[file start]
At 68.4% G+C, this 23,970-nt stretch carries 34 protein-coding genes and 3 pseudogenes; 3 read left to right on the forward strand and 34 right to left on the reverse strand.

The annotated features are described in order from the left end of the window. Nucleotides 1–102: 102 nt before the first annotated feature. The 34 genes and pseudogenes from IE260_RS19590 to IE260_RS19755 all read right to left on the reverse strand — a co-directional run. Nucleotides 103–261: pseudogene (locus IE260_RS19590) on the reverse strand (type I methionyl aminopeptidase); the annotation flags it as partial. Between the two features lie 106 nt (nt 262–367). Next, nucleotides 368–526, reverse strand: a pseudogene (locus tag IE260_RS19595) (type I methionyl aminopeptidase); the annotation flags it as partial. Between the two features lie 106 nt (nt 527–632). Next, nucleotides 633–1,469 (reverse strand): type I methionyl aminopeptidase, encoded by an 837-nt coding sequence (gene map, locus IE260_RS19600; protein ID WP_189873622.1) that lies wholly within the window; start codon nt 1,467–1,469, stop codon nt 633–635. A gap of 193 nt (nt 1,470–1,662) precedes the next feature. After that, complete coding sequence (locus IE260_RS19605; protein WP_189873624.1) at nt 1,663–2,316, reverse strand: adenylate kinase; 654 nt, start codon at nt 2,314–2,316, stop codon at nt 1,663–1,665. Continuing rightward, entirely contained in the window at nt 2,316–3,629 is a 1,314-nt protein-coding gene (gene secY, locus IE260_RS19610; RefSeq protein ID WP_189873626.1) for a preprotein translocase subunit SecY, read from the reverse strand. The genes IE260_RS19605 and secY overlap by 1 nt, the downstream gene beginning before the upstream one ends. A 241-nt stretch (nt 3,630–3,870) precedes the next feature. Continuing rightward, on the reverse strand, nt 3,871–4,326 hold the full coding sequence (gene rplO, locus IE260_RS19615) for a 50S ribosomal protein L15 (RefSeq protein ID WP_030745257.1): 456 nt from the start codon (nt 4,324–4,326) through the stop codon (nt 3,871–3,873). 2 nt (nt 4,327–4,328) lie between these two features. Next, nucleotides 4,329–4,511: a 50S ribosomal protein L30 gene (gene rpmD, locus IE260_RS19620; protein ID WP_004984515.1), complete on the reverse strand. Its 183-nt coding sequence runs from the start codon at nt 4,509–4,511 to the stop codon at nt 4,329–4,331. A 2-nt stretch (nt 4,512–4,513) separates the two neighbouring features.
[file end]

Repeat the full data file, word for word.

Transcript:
At 68.4% G+C, this 23,970-nt stretch carries 34 protein-coding genes and 3 pseudogenes; 3 read left to right on the forward strand and 34 right to left on the reverse strand.

The annotated features are described in order from the left end of the window. Nucleotides 1–102: 102 nt before the first annotated feature. The 34 genes and pseudogenes from IE260_RS19590 to IE260_RS19755 all read right to left on the reverse strand — a co-directional run. Nucleotides 103–261: pseudogene (locus IE260_RS19590) on the reverse strand (type I methionyl aminopeptidase); the annotation flags it as partial. Between the two features lie 106 nt (nt 262–367). Next, nucleotides 368–526, reverse strand: a pseudogene (locus tag IE260_RS19595) (type I methionyl aminopeptidase); the annotation flags it as partial. Between the two features lie 106 nt (nt 527–632). Next, nucleotides 633–1,469 (reverse strand): type I methionyl aminopeptidase, encoded by an 837-nt coding sequence (gene map, locus IE260_RS19600; protein ID WP_189873622.1) that lies wholly within the window; start codon nt 1,467–1,469, stop codon nt 633–635. A gap of 193 nt (nt 1,470–1,662) precedes the next feature. After that, complete coding sequence (locus IE260_RS19605; protein WP_189873624.1) at nt 1,663–2,316, reverse strand: adenylate kinase; 654 nt, start codon at nt 2,314–2,316, stop codon at nt 1,663–1,665. Continuing rightward, entirely contained in the window at nt 2,316–3,629 is a 1,314-nt protein-coding gene (gene secY, locus IE260_RS19610; RefSeq protein ID WP_189873626.1) for a preprotein translocase subunit SecY, read from the reverse strand. The genes IE260_RS19605 and secY overlap by 1 nt, the downstream gene beginning before the upstream one ends. A 241-nt stretch (nt 3,630–3,870) precedes the next feature. Continuing rightward, on the reverse strand, nt 3,871–4,326 hold the full coding sequence (gene rplO, locus IE260_RS19615) for a 50S ribosomal protein L15 (RefSeq protein ID WP_030745257.1): 456 nt from the start codon (nt 4,324–4,326) through the stop codon (nt 3,871–3,873). 2 nt (nt 4,327–4,328) lie between these two features. Next, nucleotides 4,329–4,511: a 50S ribosomal protein L30 gene (gene rpmD, locus IE260_RS19620; protein ID WP_004984515.1), complete on the reverse strand. Its 183-nt coding sequence runs from the start codon at nt 4,509–4,511 to the stop codon at nt 4,329–4,331. A 2-nt stretch (nt 4,512–4,513) separates the two neighbouring features.